Neighbors’ shared experiences help find unified solutions to Indy’s crime issues

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INDIANAPOLIS, Ind. - People from across the city spent Friday evening inside Martin University discussing solutions to Indy's crime issues. The Martin University Alumni Association and the Minority Contractors Collaboration encouraged open dialogue during a community round table.

A panel of pastors, community advocates and business leaders sat in front of neighbors to share many perspectives using their personal experiences. The goal of the night is to come up with unified ways to resolve issues before one more person dies from violent crime.

"My heart and soul is involved in this," Dr. Dorothy Herron said.

Herron helped plan this discussion for our community with one major question in mind.

"Why are our children killing each other," Herron questioned. "There's gotta be an answer."

With at least 35 people murdered in Indy this year, time is of the essence.

"Let them know right away, once they pull that trigger, their life is gone too," Sue Williams-Ward said.

Williams-Ward is a community advocate for Haughville, and while her heart is there, she sympathizes with the whole city. Friday night's discussion centered around understanding some of the root causes of crime and overcoming them.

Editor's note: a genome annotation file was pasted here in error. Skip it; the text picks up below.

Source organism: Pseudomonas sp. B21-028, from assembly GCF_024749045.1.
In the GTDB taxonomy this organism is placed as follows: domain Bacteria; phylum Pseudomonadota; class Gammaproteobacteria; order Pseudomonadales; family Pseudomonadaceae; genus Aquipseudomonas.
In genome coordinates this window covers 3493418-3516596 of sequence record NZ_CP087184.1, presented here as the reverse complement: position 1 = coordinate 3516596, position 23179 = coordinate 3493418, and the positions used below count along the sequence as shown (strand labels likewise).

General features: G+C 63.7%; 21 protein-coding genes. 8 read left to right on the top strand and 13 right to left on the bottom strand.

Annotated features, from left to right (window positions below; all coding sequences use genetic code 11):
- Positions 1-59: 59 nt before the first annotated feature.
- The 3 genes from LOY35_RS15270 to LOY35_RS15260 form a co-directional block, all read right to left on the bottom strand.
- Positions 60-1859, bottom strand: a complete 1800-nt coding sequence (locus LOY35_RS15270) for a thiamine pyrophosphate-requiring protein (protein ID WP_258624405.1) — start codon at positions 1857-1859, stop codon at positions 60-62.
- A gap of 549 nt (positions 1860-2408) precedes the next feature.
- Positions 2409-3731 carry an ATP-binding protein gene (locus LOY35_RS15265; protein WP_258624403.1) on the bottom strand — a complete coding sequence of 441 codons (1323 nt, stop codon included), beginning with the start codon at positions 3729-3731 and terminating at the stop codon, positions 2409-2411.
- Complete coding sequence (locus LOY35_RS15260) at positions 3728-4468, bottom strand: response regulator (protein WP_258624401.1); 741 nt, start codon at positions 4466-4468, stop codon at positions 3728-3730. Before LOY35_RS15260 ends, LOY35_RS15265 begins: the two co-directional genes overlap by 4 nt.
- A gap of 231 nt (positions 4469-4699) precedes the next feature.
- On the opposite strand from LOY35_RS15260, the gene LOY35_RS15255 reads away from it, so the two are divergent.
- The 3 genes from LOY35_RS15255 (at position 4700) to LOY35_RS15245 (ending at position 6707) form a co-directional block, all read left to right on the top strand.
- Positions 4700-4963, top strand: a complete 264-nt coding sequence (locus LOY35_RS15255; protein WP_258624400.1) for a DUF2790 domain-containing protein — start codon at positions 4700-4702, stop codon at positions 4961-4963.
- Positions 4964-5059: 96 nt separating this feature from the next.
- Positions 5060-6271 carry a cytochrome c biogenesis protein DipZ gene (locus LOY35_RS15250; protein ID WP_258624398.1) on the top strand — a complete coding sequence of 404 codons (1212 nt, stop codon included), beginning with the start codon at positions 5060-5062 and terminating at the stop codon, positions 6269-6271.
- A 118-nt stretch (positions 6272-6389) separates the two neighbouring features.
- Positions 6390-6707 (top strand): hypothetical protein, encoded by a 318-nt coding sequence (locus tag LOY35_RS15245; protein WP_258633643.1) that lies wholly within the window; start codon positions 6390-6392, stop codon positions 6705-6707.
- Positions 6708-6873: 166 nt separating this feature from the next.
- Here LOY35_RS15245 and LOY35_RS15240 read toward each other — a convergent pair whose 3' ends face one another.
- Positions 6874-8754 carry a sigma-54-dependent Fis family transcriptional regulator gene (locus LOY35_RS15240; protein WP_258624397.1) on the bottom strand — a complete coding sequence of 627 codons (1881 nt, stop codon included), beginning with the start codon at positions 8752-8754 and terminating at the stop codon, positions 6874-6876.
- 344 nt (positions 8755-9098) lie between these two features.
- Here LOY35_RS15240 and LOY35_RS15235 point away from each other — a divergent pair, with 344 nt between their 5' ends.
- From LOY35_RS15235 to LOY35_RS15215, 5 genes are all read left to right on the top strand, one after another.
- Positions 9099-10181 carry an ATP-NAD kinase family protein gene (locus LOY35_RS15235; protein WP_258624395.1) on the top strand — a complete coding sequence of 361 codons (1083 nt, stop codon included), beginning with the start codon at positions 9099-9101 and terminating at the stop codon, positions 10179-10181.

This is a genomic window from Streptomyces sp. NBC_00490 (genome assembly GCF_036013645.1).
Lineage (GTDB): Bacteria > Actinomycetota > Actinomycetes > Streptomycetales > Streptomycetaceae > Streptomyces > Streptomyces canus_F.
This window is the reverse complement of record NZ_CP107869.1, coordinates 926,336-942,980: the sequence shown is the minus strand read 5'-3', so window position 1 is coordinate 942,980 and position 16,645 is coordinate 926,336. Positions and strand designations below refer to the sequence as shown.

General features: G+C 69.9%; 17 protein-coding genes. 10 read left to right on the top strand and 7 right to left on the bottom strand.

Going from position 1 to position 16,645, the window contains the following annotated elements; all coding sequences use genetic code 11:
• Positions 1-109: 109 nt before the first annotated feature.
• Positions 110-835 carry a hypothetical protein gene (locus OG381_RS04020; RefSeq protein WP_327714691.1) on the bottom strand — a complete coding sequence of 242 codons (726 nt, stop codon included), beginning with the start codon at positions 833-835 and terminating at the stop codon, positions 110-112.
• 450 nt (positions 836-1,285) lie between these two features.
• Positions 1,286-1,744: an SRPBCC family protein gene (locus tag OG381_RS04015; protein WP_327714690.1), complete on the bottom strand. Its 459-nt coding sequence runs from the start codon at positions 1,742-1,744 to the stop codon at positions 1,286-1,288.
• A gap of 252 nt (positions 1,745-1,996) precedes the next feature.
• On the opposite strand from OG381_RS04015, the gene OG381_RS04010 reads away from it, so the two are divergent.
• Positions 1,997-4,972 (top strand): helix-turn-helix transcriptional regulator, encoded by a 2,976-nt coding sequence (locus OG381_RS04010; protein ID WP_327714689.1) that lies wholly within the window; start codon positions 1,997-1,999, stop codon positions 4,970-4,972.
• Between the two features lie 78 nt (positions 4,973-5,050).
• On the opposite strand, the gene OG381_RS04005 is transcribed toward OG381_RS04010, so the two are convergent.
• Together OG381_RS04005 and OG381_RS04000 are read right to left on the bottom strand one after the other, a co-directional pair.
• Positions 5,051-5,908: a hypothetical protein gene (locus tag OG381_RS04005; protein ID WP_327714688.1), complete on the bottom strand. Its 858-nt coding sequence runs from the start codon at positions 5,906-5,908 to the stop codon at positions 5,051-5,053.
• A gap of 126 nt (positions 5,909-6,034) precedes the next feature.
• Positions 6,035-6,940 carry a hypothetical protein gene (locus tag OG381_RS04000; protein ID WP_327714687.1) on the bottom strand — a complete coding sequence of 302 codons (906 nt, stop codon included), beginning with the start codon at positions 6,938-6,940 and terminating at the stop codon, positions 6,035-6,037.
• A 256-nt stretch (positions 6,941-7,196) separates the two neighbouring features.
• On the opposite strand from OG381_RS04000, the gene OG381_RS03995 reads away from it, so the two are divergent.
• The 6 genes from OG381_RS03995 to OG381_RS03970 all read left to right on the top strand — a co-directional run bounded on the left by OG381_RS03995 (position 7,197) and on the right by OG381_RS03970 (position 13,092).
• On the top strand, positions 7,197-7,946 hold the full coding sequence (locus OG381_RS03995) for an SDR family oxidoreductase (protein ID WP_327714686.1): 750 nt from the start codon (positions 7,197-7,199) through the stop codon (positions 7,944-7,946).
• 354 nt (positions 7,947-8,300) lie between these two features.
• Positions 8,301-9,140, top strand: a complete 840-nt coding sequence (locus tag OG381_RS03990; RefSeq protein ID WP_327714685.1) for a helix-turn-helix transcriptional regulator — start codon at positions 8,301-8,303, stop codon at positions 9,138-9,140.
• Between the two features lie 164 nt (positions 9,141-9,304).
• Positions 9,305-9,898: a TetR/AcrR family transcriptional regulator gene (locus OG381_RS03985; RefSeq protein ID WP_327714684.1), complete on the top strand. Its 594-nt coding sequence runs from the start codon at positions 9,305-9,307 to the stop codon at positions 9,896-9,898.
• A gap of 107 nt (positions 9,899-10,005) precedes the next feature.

"If we're going to separate and divide ourselves, our kids are going to separate and divide theirselves," Williams-Ward warned.

Parents engaged with the panel, while also offering their own experience.

"Sitting back and watching and not stepping up to do something, that's not working," Montez Craig insisted.

Parents believe getting in their children's business is crucial to their safety.

"We need to know where our kids is at," Craig explained. "You need to know where your babies are at, and also be more involve with them."

The murders of Jalen Roberts, Marcel Wills, Braxton Ford and Kimari Hunt, all young people shot and killed in Indy this month, along with the arrest of four teens in the case this week, is still top of mind.

"I know both sets of those four kids that got killed and both sides are hurting, both mothers are hurting, one mother will get to see her kid maybe one day but the other will never get to see her kids," Williams-Ward said.

There is no time to waste, and people impacted by the crimes are using their pain as momentum for change.

"Community, we can do this," Herron said. "We can do this together."

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